Class recap: Ole Miss had the nation’s No. 5 recruiting class in 2013, and so far it seems like the high ranking was warranted. The Rebels' top four recruits in the class -- Tunsil, Treadwell, Robert Nkemdiche and Tony Conner -- all were named freshman All-Americans and were picked for the SEC coaches All-Freshman team. Even more players from that class are poised for increased roles this fall.

Second-year star: TE Evan Engram (6-foot-3, 217 pounds)

Recruiting stock: Engram was an under-the-radar prospect out of Georgia in the 2013 class, holding offers from the likes of Wake Forest, Ohio and South Alabama prior to earning an offer and eventually committing to Ole Miss. A three-star prospect, Engram was ranked 27th nationally among tight ends and 132nd overall in Georgia.

2013 in review: If not for a high-ankle sprain that caused him to miss five games late in the season, Engram could have been headed for a freshman All-American spot himself (he still received honorable mention and was a second-team All-SEC freshman pick by the Associated Press). He finished with 21 catches for 268 yards and three touchdowns. The three scores are a school record for an Ole Miss freshman.

2014 potential: If he can stay healthy this season, the breakout potential is there. His size and ability is a nice fit for the Rebels’ offense, and with receivers Donte Moncrief and Ja-Mes Logan -- two of Ole Miss’ three leading receivers last season -- now in the NFL, there are more catches to go around. Engram is among a group of other young pass catchers like Vince Sanders, Quincy Adeboyejo, Cody Core and Collins Moore who will be looked upon to take on bigger roles. If Engram’s early-season success last fall is any indication, he’ll find success sooner rather than later.

Also watch for: Obviously, Tunsil, Treadwell, Conner and Nkemdiche are all looking to build on strong freshman seasons, so expect each of the four to improve as sophomores and continue playing prominent roles for the Rebels. As for some other less-heralded possibilities, Adeboyejo is one to watch. A three-star prospect out of Texas high school power Cedar Hill, Adeboyejo (7 catches, 81 yards, 1 TD) did get some playing time last season as a true freshman and has nice size (6-3, 189). Another three-star prospect from the 2013 class, Derrick Jones (27 tackles, 1 TFL, 2 pass breakups), played in nine games and made four starts as a cornerback last season and is certainly one to watch as a potential breakout player.
Despite a difficult schedule in 2014, Ole Miss could pose a real threat in the SEC West this fall. The freshman phenoms are back for Year 2, and quarterback Bo Wallace, who threw for 3,346 yards a year ago, is the league’s top returning passer.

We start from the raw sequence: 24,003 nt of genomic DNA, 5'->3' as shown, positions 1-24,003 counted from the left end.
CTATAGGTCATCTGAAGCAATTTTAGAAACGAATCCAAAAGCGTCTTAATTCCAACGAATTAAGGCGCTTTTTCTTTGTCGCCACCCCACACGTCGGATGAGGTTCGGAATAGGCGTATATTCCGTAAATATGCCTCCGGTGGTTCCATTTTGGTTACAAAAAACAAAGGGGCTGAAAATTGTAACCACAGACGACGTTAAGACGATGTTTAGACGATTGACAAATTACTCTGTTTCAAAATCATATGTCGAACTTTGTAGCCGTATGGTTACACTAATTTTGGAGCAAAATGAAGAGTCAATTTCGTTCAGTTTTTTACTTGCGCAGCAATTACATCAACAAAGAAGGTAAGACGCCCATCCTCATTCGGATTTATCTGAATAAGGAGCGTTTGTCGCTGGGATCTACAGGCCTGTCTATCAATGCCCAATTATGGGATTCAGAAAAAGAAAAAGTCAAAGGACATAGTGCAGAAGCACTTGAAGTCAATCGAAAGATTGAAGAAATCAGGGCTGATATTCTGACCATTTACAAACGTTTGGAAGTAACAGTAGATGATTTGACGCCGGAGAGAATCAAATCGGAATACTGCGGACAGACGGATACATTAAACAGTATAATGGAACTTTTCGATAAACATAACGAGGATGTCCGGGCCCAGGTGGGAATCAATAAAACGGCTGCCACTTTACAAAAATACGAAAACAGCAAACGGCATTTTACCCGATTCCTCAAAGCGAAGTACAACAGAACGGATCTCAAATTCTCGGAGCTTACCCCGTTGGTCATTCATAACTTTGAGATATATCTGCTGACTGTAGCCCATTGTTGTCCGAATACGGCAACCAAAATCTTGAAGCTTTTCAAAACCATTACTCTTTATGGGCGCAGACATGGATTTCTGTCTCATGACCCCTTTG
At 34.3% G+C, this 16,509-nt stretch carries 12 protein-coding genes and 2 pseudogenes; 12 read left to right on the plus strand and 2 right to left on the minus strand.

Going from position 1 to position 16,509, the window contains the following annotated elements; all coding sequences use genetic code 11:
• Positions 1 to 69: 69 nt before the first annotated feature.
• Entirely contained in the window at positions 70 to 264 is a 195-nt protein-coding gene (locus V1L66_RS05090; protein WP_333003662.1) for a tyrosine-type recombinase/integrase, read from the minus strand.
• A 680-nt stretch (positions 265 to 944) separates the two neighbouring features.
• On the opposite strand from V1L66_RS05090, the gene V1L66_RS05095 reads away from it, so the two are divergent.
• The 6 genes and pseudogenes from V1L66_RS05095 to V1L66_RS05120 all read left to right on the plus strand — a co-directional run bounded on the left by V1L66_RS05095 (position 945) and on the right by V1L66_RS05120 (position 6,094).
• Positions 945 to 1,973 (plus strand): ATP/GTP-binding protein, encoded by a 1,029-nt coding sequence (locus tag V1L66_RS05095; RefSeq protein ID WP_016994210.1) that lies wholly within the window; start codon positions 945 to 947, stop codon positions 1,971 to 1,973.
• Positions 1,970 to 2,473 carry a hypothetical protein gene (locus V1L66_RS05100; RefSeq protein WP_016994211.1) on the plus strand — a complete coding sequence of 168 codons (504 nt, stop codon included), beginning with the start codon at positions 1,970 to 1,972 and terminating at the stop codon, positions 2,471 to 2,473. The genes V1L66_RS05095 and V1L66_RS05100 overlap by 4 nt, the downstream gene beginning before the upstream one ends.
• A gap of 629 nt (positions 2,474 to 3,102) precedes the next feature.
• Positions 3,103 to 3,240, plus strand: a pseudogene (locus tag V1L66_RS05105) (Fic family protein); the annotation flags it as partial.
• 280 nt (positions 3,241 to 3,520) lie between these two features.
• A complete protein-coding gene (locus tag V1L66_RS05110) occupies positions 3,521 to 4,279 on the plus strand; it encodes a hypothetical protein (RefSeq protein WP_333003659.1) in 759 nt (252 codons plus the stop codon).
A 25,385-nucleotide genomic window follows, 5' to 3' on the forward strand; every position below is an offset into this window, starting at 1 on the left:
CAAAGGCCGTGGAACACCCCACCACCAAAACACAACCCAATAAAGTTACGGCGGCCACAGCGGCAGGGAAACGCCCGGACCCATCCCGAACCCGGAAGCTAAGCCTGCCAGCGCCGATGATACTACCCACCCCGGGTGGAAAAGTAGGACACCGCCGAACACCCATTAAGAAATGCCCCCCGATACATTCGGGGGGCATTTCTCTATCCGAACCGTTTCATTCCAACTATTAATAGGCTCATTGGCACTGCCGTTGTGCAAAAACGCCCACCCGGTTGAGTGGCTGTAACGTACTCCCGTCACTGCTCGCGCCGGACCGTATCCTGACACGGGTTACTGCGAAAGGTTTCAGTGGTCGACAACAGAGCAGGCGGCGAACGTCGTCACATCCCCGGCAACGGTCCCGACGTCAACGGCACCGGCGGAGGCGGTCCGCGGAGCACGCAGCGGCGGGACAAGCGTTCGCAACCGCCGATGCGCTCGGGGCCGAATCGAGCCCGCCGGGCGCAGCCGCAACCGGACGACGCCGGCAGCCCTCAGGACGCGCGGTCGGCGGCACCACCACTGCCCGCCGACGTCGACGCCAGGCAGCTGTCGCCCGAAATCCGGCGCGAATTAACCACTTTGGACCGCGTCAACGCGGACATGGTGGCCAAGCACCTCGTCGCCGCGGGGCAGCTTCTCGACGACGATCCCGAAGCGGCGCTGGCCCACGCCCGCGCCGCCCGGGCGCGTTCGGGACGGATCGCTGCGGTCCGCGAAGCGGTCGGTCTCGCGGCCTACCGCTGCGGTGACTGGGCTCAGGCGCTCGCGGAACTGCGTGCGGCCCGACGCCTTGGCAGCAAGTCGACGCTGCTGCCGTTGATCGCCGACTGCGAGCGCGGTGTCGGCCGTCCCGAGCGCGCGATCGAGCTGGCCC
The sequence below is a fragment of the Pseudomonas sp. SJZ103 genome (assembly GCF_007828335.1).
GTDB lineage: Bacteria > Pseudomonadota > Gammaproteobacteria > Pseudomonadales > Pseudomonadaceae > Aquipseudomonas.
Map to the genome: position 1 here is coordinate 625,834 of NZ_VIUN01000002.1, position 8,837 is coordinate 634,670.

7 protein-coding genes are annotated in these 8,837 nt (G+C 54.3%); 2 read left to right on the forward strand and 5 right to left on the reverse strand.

We caught up with co-offensive coordinator/quarterbacks coach Dan Werner to see how the Rebels progressed during the spring and where they’re at offensively.

Dan Werner
Courtesy of Ole MissOle Miss offensive coordinator Dan Werner believes the Rebels have much better depth heading into the 2014 season.
How’d you believe the offense came along during spring practice?

Werner: The thing that I’m really pleased about is our depth at basically all positions other than the offensive line. We’re a little thin there. But we have two backup quarterbacks that are going to battle it out that we feel good about. We’ve got three or four running backs that we feel good about. Probably four or five to six wide receivers along with some young guys coming in, true freshmen we feel like can help. I feel like we’re at a much better spot now than we were last year and definitely than the year before.

How about wide receiver? How do you replace a guy like Donte Moncrief?

Werner: Laquon Treadwell, who played the slot for us last year as a true freshman, has moved outside to take Donte [Moncrief's] place and really looked good in the spring. I feel like he could be a dominant guy out there. Vince Sanders was banged up most of the spring, but he had a great year last year so we know he’s going to be a player. We just have to get him back healthy, which he is now. Quincy Adeboyejo had a really good spring. [He’s] another kid who was a true freshman last year -- saw some playing time, not a whole lot, but really came on by the end of the year and had a really good spring. Then we’ve got a bunch of backups that played well, along with the young guys coming in.

In a league with a lot of new faces at quarterback, how nice is it to have Bo back?